“Smile, of course. That is the first time I have seen you smile. You always look so…lost.”
His choice of words upset Ricci whose immediate reaction was to be defensive. “I am apprentice to Astor, the greatest of all mages, and I have never been lost in my life.”
“Being lost is not good,” Fred remarked, “but feeling lost is as bad if not worse,” he added more intuitively than Ricci would have believed.
Ricci shrugged, lost for words, unprepared for what was a more astute observation that he would have cared to admit. After a considered pause, during which his previous ambivalence towards the other swung from open hostility to begrudging affinity, Ricci was about to open up to the little Foss, in a way he had never permitted himself before to anyone, when the gloom in which they perched suddenly assumed a significantly darker, eminently more forbidding quality; even the phosphorescent glow emanating from the rock surrounds had dimmed significantly.
Instinctively, both peered upwards. Where a hint of bracken sky had persistently urged them on, there was nothing; it was if a lid had been placed over the mountain shaft, sealing all means of escape.
Yells from below might have been the mountain itself expressing, in turn, its rage, terror and despair culminating in a deathly silence.
Ragund, was Ricci’s first thought. “We are trapped,” he managed to say, all but choking on every word, his throat dry with the sheer horror of it all. Master, master, where are you? Help us… But from Astor there was only an ear-splitting silence. He glanced at his companion, hoping for, but not in truth expecting a denial, reassurance, anything but the sickening despair that gripped him in its strangle-hold.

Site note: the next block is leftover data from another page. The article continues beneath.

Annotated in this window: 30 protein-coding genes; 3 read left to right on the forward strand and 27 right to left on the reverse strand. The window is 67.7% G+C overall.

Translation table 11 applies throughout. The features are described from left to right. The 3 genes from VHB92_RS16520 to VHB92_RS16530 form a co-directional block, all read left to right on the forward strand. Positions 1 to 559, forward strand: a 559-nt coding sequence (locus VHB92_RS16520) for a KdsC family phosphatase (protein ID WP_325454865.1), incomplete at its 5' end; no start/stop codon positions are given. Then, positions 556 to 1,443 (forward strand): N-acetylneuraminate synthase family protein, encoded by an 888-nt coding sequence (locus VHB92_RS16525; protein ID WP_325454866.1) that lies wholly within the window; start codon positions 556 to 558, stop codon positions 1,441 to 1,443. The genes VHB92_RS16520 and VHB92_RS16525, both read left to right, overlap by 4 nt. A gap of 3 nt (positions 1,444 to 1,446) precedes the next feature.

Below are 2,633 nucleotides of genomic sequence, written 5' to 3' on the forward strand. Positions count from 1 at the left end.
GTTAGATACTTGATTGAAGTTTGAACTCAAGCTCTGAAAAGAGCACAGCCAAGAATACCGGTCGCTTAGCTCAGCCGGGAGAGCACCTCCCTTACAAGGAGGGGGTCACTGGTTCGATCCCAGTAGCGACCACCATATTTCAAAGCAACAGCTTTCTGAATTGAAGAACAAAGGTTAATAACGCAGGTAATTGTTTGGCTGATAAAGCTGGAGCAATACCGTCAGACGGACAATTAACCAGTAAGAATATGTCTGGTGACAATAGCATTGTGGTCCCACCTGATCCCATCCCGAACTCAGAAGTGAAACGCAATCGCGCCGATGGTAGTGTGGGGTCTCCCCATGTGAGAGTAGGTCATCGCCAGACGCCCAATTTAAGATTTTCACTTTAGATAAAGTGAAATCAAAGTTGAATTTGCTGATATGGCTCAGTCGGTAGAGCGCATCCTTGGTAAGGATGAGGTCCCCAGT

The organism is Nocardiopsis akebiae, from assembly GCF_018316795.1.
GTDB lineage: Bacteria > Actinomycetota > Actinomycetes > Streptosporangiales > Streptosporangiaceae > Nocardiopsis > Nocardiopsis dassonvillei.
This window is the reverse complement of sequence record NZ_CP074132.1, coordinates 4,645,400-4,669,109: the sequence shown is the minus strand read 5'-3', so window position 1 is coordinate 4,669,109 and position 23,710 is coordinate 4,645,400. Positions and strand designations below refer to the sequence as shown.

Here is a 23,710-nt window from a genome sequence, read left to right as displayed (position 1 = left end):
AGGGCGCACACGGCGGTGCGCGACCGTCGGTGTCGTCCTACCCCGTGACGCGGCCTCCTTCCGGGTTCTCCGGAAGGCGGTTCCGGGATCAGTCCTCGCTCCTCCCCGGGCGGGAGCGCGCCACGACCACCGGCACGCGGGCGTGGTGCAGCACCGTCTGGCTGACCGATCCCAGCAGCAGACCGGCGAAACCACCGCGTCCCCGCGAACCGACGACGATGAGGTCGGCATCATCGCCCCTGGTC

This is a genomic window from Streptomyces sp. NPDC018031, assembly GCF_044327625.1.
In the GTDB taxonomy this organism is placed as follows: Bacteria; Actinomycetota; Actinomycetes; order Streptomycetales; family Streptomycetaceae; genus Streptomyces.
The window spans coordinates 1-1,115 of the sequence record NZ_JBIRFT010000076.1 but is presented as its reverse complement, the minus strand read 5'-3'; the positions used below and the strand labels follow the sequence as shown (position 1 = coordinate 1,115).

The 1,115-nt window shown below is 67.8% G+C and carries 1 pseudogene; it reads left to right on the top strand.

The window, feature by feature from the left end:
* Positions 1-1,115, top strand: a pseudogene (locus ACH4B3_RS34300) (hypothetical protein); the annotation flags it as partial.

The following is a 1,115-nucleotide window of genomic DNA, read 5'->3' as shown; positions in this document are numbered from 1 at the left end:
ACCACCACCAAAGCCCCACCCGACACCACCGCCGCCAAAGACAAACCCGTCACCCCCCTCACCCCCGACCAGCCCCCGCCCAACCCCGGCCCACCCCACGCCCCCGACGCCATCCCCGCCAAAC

But the mountain-born Foss could not speak for tears.
Some distance below, the others struggled to regain a sense of calm after their initial panic.
“Where is it, what has happened to the sky?” Pers spoke for them all.
“It feels like someone has just re-sealed the tomb, only this time it is ours,” said Heron, struggling no less than the others to stay positive and failing miserably.
“I’m scared,” Pete was the first to admit, glad of a comforting hug from Mick that, at any other time, he would have shrunk from on principle.
“It is as I feared,” said Beth, but in her Bethan persona, instinctively sensing that its substitution of her Earth self was almost complete. Neither consciously nor subconsciously did she feel the familiar if inconstant need to keep resisting the change. For once, perhaps even for the first time, she felt in control. Hers had been no passive surrender but the result of a gradual process of acquiescence, although to quite what, exactly, there remained a lingering doubt. She felt confused, yet less so than she would have thought. Moreover, her spirits rose unexpectedly as she felt compelled to catch the eye of first Irina and then Heron, who had been supporting Michal, clearly the most fatigued by their climb. Finally, her gaze fell on Calum, her heart skipping several beats as it always did whenever she saw the way he was looking at her now; if she had nursed any lingering doubts that Mamelon’s Ruler-in-Waiting returned her love, these were instantly obliterated by the force of emotion that passed between them. Both collected themselves almost at once, but not before Heron and Michal had glimpsed the brief exchange and silently wished them well.
Heron, for his part, acknowledged a similar flood of emotion coursing mind, body, and spirit, returning a smile that spoke volumes as the elf-girl, Irina, reached for his hand and squeezed it tightly.
The five exchanged meaningful looks, simultaneously aware of the same voice, kindly yet authoritative at the same time; advising, no instructing them.
It was Tol.